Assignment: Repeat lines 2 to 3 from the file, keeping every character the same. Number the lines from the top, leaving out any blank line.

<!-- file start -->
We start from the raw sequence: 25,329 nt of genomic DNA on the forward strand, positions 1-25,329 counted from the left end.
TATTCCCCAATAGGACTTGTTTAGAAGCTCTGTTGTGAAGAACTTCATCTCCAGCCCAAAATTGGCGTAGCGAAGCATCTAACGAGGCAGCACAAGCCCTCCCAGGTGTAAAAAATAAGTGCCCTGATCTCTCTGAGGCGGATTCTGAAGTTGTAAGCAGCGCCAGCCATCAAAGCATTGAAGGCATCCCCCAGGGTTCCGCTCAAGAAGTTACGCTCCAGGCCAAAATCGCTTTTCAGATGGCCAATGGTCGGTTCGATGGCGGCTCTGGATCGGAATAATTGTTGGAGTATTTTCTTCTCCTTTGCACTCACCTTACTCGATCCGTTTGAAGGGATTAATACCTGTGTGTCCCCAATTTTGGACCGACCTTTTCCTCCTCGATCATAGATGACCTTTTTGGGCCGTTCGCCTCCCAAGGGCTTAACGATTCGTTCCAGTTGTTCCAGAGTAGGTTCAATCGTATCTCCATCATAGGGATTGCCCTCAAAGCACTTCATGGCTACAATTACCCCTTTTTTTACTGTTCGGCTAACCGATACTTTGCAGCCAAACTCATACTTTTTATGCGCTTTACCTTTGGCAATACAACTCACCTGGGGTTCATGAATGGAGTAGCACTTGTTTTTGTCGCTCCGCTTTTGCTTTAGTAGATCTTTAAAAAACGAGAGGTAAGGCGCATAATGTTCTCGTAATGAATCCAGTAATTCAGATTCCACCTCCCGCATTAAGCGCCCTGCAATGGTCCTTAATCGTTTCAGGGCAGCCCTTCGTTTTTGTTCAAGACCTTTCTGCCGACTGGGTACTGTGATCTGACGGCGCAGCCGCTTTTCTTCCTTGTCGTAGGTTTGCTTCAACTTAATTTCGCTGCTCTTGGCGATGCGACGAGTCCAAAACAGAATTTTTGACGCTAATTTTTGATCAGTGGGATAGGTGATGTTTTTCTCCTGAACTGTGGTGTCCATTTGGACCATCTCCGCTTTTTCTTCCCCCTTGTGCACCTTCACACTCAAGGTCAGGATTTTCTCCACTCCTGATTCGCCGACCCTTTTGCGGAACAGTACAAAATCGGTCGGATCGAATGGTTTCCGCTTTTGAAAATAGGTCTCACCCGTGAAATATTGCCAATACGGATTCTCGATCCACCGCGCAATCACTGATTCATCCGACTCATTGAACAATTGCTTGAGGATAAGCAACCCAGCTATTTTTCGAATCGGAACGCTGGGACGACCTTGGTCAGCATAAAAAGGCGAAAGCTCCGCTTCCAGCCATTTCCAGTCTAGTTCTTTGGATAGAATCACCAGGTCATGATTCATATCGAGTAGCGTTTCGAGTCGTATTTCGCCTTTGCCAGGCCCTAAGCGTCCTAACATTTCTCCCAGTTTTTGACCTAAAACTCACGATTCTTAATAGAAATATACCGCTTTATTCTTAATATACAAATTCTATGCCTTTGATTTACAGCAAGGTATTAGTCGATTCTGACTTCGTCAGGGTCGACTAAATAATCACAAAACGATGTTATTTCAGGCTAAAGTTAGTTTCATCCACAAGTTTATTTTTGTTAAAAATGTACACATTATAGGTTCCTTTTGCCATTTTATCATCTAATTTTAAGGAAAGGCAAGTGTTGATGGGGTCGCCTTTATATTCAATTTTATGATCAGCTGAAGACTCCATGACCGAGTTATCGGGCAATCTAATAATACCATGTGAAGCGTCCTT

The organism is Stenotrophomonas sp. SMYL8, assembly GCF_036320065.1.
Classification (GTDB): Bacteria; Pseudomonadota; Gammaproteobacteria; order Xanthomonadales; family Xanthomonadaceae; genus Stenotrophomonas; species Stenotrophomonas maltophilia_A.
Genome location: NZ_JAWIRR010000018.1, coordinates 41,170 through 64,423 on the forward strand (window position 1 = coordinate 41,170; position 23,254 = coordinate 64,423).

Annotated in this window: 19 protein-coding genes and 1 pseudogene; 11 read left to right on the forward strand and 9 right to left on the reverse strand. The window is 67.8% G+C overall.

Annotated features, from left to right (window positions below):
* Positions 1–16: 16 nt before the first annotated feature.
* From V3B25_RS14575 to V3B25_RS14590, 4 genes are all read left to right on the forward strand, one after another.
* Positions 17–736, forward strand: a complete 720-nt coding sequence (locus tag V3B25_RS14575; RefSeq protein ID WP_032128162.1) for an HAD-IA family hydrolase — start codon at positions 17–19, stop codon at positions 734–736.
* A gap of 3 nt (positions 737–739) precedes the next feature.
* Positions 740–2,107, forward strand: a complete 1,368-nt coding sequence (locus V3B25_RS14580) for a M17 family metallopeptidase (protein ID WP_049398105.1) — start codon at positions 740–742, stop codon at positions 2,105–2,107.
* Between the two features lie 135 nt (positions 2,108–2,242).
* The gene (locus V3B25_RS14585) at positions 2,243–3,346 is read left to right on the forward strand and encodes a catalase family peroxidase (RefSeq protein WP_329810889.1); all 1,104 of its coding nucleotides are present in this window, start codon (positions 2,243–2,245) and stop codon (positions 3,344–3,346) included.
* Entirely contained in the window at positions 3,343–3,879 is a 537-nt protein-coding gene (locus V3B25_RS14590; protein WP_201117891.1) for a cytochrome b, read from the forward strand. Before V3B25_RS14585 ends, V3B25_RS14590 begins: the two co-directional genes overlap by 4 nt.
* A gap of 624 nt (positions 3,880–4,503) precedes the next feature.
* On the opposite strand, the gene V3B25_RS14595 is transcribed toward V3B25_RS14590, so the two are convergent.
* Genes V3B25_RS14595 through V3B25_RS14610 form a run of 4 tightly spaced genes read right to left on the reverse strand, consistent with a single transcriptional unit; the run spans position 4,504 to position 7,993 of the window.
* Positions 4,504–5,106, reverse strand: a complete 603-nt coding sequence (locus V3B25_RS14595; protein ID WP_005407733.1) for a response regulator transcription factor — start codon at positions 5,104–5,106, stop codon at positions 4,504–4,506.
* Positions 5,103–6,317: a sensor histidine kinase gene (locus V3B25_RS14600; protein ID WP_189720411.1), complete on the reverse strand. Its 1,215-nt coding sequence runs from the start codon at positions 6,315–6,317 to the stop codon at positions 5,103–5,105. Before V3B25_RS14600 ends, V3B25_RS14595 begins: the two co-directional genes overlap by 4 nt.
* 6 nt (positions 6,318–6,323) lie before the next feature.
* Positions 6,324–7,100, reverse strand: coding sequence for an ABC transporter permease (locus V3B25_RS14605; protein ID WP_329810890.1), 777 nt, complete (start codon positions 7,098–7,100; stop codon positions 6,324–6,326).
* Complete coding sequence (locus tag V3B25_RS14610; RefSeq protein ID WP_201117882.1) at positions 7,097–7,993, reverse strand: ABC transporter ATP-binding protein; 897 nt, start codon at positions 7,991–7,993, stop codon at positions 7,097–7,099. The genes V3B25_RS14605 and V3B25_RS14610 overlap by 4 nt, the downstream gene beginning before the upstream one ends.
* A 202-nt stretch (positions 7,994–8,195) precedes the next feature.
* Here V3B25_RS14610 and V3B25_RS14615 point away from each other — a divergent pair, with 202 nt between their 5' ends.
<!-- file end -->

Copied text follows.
TATTCCCCAATAGGACTTGTTTAGAAGCTCTGTTGTGAAGAACTTCATCTCCAGCCCAAAATTGGCGTAGCGAAGCATCTAACGAGGCAGCACAAGCCCTCCCAGGTGTAAAAAATAAGTGCCCTGATCTCTCTGAGGCGGATTCTGAAGTTGTAAGCAGCGCCAGCCATCAAAGCATTGAAGGCATCCCCCAGGGTTCCGCTCAAGAAGTTACGCTCCAGGCCAAAATCGCTTTTCAGATGGCCAATGGTCGGTTCGATGGCGGCTCTGGATCGGAATAATTGTTGGAGTATTTTCTTCTCCTTTGCACTCACCTTACTCGATCCGTTTGAAGGGATTAATACCTGTGTGTCCCCAATTTTGGACCGACCTTTTCCTCCTCGATCATAGATGACCTTTTTGGGCCGTTCGCCTCCCAAGGGCTTAACGATTCGTTCCAGTTGTTCCAGAGTAGGTTCAATCGTATCTCCATCATAGGGATTGCCCTCAAAGCACTTCATGGCTACAATTACCCCTTTTTTTACTGTTCGGCTAACCGATACTTTGCAGCCAAACTCATACTTTTTATGCGCTTTACCTTTGGCAATACAACTCACCTGGGGTTCATGAATGGAGTAGCACTTGTTTTTGTCGCTCCGCTTTTGCTTTAGTAGATCTTTAAAAAACGAGAGGTAAGGCGCATAATGTTCTCGTAATGAATCCAGTAATTCAGATTCCACCTCCCGCATTAAGCGCCCTGCAATGGTCCTTAATCGTTTCAGGGCAGCCCTTCGTTTTTGTTCAAGACCTTTCTGCCGACTGGGTACTGTGATCTGACGGCGCAGCCGCTTTTCTTCCTTGTCGTAGGTTTGCTTCAACTTAATTTCGCTGCTCTTGGCGATGCGACGAGTCCAAAACAGAATTTTTGACGCTAATTTTTGATCAGTGGGATAGGTGATGTTTTTCTCCTGAACTGTGGTGTCCATTTGGACCATCTCCGCTTTTTCTTCCCCCTTGTGCACCTTCACACTCAAGGTCAGGATTTTCTCCACTCCTGATTCGCCGACCCTTTTGCGGAACAGTACAAAATCGGTCGGATCGAATGGTTTCCGCTTTTGAAAATAGGTCTCACCCGTGAAATATTGCCAATACGGATTCTCGATCCACCGCGCAATCACTGATTCATCCGACTCATTGAACAATTGCTTGAGGATAAGCAACCCAGCTATTTTTCGAATCGGAACGCTGGGACGACCTTGGTCAGCATAAAAAGGCGAAAGCTCCGCTTCCAGCCATTTCCAGTCTAGTTCTTTGGATAGAATCACCAGGTCATGATTCATATCGAGTAGCGTTTCGAGTCGTATTTCGCCTTTGCCAGGCCCTAAGCGTCCTAACATTTCTCCCAGTTTTTGACCTAAAACTCACGATTCTTAATAGAAATATACCGCTTTATTCTTAATATACAAATTCTATGCCTTTGATTTACAGCAAGGTATTAGTCGATTCTGACTTCGTCAGGGTCGACTAAATAATCACAAAACGATGTTATTTCAGGCTAAAGTTAGTTTCATCCACAAGTTTATTTTTGTTAAAAATGTACACATTATAGGTTCCTTTTGCCATTTTATCATCTAATTTTAAGGAAAGGCAAGTGTTGATGGGGTCGCCTTTATATTCAATTTTATGATCAGCTGAAGACTCCATGACCGAGTTATCGGGCAATCTAATAATACCATGTGAAGCGTCCTT

The organism is Stenotrophomonas sp. SMYL8, assembly GCF_036320065.1.